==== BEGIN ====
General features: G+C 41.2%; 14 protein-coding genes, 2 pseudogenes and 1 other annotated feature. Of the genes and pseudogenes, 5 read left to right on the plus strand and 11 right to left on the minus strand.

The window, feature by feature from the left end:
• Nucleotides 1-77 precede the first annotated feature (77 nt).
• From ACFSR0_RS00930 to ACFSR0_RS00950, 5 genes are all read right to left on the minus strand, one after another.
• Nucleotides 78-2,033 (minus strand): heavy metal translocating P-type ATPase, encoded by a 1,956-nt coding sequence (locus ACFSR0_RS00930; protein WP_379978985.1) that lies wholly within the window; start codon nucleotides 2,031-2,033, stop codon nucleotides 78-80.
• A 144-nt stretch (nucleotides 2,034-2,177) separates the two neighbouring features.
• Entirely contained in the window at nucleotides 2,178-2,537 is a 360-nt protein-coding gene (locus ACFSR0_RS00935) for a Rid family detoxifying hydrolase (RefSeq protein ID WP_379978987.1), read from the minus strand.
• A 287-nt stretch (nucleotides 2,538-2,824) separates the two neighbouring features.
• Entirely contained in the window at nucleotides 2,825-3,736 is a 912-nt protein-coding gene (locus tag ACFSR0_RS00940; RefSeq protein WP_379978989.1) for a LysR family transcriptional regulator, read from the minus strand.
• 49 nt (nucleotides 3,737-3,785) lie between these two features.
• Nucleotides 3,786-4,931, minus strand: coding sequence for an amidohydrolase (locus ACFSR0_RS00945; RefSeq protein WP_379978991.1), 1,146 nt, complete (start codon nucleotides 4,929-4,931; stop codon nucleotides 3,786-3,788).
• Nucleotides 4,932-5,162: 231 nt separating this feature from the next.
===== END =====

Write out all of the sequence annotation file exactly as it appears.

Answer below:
General features: G+C 41.2%; 14 protein-coding genes, 2 pseudogenes and 1 other annotated feature. Of the genes and pseudogenes, 5 read left to right on the plus strand and 11 right to left on the minus strand.

The window, feature by feature from the left end:
• Nucleotides 1-77 precede the first annotated feature (77 nt).
• From ACFSR0_RS00930 to ACFSR0_RS00950, 5 genes are all read right to left on the minus strand, one after another.
• Nucleotides 78-2,033 (minus strand): heavy metal translocating P-type ATPase, encoded by a 1,956-nt coding sequence (locus ACFSR0_RS00930; protein WP_379978985.1) that lies wholly within the window; start codon nucleotides 2,031-2,033, stop codon nucleotides 78-80.
• A 144-nt stretch (nucleotides 2,034-2,177) separates the two neighbouring features.
• Entirely contained in the window at nucleotides 2,178-2,537 is a 360-nt protein-coding gene (locus ACFSR0_RS00935) for a Rid family detoxifying hydrolase (RefSeq protein ID WP_379978987.1), read from the minus strand.
• A 287-nt stretch (nucleotides 2,538-2,824) separates the two neighbouring features.
• Entirely contained in the window at nucleotides 2,825-3,736 is a 912-nt protein-coding gene (locus tag ACFSR0_RS00940; RefSeq protein WP_379978989.1) for a LysR family transcriptional regulator, read from the minus strand.
• 49 nt (nucleotides 3,737-3,785) lie between these two features.
• Nucleotides 3,786-4,931, minus strand: coding sequence for an amidohydrolase (locus ACFSR0_RS00945; RefSeq protein WP_379978991.1), 1,146 nt, complete (start codon nucleotides 4,929-4,931; stop codon nucleotides 3,786-3,788).
• Nucleotides 4,932-5,162: 231 nt separating this feature from the next.